I am the beneficiary of my mother's IRA. What options do I
have for withdrawing the money when she passes away?
You have several options when you inherit an IRA, and the one
you choose can have a big impact on how much you pay in taxes. The
rules are different for spouses than for nonspouse beneficiaries.
They're also different for traditional IRAs than they are for
Roths, which generally are not taxed when left to heirs.
If you inherit a traditional IRA, you can cash out the account
at any age -- even before you reach age 59½ -- without having to
pay a 10% early-withdrawal penalty. But you will have to pay taxes
on the money in the account (except for any nondeductible
If nonspouse beneficiaries don't start taking withdrawals by
December 31 of the year after the IRA owner dies, then they must
withdraw all of the money in the account within five years.
Otherwise, you must take minimum distributions from the account
based on your own life expectancy, starting by December 31 of the
year after the original owner's death. These required withdrawals
are similar to the required minimum distributions (RMDs) for IRA
holders over age 70½, but they use a different life expectancy
table. The withdrawals will still be taxable (except for any
nondeductible contributions), but the rest of the money can
continue to grow tax-deferred in the account.
Spouses who inherit a traditional IRA have extra choices. They
can roll the money into their own IRA, so they don't have to start
taking required minimum distributions (based on their life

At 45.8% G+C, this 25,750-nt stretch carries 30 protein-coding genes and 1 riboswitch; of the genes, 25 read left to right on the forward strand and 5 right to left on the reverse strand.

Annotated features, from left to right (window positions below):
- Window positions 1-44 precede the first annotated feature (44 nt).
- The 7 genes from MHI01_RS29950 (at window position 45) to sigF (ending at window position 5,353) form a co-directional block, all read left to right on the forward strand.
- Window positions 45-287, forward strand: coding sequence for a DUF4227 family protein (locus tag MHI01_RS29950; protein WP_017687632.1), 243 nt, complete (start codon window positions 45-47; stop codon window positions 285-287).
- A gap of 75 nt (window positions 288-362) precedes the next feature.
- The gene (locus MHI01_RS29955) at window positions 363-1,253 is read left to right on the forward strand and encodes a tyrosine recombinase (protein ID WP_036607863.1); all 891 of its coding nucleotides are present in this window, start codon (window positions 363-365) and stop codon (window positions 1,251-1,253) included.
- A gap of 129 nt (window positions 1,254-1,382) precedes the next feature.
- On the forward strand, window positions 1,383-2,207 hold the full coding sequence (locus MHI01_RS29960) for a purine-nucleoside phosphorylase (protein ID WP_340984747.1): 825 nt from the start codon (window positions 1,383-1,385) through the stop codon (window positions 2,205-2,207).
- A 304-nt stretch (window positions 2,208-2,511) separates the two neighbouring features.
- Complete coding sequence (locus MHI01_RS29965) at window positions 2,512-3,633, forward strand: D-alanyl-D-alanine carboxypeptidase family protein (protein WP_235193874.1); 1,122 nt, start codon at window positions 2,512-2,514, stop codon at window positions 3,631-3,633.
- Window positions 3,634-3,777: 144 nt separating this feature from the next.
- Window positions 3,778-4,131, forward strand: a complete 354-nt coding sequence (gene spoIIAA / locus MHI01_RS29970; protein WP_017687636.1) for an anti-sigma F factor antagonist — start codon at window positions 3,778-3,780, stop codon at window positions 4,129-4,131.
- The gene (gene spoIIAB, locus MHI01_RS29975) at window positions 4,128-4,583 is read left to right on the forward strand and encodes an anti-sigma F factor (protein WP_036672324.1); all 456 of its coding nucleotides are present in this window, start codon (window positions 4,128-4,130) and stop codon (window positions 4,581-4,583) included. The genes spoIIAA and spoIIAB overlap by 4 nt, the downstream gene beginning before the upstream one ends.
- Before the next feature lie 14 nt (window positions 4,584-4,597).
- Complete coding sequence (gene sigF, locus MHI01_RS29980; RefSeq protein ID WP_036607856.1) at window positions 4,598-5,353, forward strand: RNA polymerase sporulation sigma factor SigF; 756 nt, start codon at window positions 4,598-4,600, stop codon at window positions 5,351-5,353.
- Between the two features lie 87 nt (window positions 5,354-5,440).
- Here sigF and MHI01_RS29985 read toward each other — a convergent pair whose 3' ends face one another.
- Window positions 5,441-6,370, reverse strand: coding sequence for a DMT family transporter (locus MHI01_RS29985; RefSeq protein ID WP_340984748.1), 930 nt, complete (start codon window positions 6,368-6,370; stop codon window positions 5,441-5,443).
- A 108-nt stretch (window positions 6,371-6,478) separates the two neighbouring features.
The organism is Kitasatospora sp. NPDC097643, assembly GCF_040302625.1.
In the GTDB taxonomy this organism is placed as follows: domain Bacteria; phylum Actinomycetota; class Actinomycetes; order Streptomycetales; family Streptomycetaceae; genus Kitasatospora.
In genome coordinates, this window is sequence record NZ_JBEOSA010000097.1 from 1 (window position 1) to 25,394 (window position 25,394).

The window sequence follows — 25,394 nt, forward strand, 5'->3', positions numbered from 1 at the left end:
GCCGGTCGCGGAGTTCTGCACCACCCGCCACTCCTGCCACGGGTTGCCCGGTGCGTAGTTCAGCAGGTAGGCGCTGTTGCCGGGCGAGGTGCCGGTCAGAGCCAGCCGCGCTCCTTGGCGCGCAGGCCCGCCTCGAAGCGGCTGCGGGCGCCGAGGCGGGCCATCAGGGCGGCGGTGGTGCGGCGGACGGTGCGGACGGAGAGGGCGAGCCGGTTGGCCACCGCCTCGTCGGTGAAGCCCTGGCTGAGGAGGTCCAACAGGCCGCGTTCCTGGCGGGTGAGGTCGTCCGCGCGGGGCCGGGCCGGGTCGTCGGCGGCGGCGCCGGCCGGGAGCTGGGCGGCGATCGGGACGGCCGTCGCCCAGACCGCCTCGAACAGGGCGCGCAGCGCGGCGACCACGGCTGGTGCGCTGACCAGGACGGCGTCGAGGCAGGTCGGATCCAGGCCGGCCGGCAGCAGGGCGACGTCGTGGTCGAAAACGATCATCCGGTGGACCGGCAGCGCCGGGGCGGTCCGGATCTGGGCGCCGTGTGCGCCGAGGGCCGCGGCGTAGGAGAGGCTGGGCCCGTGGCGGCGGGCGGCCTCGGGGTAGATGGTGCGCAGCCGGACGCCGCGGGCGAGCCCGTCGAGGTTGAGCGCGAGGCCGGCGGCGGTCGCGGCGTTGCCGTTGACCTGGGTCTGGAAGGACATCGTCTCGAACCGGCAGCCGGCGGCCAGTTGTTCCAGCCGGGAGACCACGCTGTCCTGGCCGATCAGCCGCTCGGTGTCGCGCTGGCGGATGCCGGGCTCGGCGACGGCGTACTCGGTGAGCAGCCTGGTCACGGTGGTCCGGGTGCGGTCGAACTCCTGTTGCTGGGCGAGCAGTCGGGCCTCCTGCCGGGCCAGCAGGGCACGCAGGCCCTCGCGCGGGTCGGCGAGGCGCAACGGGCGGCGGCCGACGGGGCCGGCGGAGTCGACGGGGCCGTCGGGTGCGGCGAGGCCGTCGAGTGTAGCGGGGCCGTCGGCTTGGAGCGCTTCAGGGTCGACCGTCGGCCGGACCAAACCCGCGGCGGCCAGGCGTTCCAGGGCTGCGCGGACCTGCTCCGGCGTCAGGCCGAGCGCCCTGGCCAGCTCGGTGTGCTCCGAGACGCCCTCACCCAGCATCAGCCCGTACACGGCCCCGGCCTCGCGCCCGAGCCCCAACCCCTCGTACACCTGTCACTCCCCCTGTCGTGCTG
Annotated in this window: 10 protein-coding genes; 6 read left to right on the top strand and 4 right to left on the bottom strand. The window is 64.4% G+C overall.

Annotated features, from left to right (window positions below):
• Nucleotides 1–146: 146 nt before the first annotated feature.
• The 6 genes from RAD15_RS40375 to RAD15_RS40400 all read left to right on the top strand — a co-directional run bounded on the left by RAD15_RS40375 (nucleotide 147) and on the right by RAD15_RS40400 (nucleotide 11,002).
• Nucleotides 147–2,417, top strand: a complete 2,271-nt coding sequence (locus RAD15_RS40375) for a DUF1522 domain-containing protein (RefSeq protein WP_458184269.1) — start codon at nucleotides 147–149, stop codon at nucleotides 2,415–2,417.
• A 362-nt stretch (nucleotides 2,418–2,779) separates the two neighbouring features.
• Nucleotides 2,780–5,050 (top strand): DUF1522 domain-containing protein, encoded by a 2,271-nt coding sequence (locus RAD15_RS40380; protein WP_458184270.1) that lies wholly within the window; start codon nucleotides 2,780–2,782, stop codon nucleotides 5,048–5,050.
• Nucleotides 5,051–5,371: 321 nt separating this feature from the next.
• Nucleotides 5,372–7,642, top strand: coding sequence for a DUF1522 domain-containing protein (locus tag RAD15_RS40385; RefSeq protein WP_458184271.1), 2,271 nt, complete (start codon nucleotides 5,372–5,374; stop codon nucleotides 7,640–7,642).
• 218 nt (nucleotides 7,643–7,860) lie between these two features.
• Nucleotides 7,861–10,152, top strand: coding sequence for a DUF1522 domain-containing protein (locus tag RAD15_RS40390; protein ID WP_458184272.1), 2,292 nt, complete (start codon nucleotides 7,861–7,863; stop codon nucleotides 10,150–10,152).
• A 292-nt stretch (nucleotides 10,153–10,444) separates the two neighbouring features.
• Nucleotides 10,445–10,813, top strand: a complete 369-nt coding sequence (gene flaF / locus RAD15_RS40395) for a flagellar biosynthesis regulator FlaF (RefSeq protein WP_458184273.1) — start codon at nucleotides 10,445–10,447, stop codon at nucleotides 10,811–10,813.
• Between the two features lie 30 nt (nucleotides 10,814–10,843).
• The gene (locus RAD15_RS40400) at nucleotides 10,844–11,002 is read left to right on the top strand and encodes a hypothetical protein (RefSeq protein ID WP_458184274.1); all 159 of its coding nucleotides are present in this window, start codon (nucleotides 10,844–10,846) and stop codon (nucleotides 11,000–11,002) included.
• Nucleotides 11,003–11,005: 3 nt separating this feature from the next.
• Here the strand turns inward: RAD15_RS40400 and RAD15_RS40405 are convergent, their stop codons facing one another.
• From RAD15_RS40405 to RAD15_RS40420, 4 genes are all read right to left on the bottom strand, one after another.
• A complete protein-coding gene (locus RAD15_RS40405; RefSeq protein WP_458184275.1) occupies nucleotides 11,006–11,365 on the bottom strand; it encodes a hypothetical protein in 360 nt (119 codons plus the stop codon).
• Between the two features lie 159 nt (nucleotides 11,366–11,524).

expectancy) until they reach age 70½. But they'd have to pay a 10%
early-withdrawal penalty for money they take from the account
before age 59½.
If the original IRA owner was 70½ or older and had already
started taking RMDs before he or she died, then the beneficiary can
continue to take annual withdrawals based on the original owner's
life expectancy schedule or take withdrawals based on his or her
own life expectancy.
The rules are different for Roth IRAs, which can usually be
inherited tax-free. But you can't keep the money in the account
forever. Original Roth IRA owners don't have to take required
minimum distributions, but nonspouse heirs have to take annual
distributions from the account based on their life expectancy,
starting the year after the original IRA owner dies (spouses have
the option of rolling a Roth into their own account). Or you can
withdraw all of the money in the account within five years. Either
way, you generally won't have to pay taxes on the withdrawals.
For more information about these rules and the IRS
life-expectancy tables for required withdrawals, see
IRS Publication 590
, "Individual Retirement Arrangements."